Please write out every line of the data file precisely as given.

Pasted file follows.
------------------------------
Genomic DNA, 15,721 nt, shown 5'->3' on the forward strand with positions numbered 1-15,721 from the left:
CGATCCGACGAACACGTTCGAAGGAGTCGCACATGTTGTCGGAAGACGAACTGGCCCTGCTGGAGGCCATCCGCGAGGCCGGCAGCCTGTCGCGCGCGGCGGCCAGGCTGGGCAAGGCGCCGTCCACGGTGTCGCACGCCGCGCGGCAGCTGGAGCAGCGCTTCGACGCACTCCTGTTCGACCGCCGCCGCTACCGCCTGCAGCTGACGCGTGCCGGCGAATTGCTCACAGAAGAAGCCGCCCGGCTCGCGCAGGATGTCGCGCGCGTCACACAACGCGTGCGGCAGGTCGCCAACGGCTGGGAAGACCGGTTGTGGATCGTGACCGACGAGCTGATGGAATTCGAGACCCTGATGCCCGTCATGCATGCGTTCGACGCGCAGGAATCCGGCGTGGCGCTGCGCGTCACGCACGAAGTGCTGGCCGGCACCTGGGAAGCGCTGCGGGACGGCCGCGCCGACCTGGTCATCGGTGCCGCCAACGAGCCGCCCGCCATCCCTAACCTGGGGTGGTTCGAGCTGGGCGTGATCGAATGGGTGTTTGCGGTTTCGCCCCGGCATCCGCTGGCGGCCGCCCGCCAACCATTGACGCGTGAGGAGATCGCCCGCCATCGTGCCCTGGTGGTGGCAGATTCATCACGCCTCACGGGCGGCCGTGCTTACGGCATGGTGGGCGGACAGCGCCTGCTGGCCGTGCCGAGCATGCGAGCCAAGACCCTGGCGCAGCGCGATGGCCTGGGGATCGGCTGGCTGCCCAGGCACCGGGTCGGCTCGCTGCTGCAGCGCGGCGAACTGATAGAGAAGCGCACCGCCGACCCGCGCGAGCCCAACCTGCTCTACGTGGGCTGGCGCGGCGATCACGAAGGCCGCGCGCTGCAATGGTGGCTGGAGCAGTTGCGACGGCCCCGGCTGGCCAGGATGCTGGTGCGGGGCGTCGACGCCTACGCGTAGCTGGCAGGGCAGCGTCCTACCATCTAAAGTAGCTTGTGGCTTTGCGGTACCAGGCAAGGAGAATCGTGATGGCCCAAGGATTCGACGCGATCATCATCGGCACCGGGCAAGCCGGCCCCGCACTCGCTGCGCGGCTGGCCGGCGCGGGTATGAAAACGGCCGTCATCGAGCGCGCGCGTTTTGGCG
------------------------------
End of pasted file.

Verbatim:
Genomic DNA, 15,721 nt, shown 5'->3' on the forward strand with positions numbered 1-15,721 from the left:
CGATCCGACGAACACGTTCGAAGGAGTCGCACATGTTGTCGGAAGACGAACTGGCCCTGCTGGAGGCCATCCGCGAGGCCGGCAGCCTGTCGCGCGCGGCGGCCAGGCTGGGCAAGGCGCCGTCCACGGTGTCGCACGCCGCGCGGCAGCTGGAGCAGCGCTTCGACGCACTCCTGTTCGACCGCCGCCGCTACCGCCTGCAGCTGACGCGTGCCGGCGAATTGCTCACAGAAGAAGCCGCCCGGCTCGCGCAGGATGTCGCGCGCGTCACACAACGCGTGCGGCAGGTCGCCAACGGCTGGGAAGACCGGTTGTGGATCGTGACCGACGAGCTGATGGAATTCGAGACCCTGATGCCCGTCATGCATGCGTTCGACGCGCAGGAATCCGGCGTGGCGCTGCGCGTCACGCACGAAGTGCTGGCCGGCACCTGGGAAGCGCTGCGGGACGGCCGCGCCGACCTGGTCATCGGTGCCGCCAACGAGCCGCCCGCCATCCCTAACCTGGGGTGGTTCGAGCTGGGCGTGATCGAATGGGTGTTTGCGGTTTCGCCCCGGCATCCGCTGGCGGCCGCCCGCCAACCATTGACGCGTGAGGAGATCGCCCGCCATCGTGCCCTGGTGGTGGCAGATTCATCACGCCTCACGGGCGGCCGTGCTTACGGCATGGTGGGCGGACAGCGCCTGCTGGCCGTGCCGAGCATGCGAGCCAAGACCCTGGCGCAGCGCGATGGCCTGGGGATCGGCTGGCTGCCCAGGCACCGGGTCGGCTCGCTGCTGCAGCGCGGCGAACTGATAGAGAAGCGCACCGCCGACCCGCGCGAGCCCAACCTGCTCTACGTGGGCTGGCGCGGCGATCACGAAGGCCGCGCGCTGCAATGGTGGCTGGAGCAGTTGCGACGGCCCCGGCTGGCCAGGATGCTGGTGCGGGGCGTCGACGCCTACGCGTAGCTGGCAGGGCAGCGTCCTACCATCTAAAGTAGCTTGTGGCTTTGCGGTACCAGGCAAGGAGAATCGTGATGGCCCAAGGATTCGACGCGATCATCATCGGCACCGGGCAAGCCGGCCCCGCACTCGCTGCGCGGCTGGCCGGCGCGGGTATGAAAACGGCCGTCATCGAGCGCGCGCGTTTTGGCG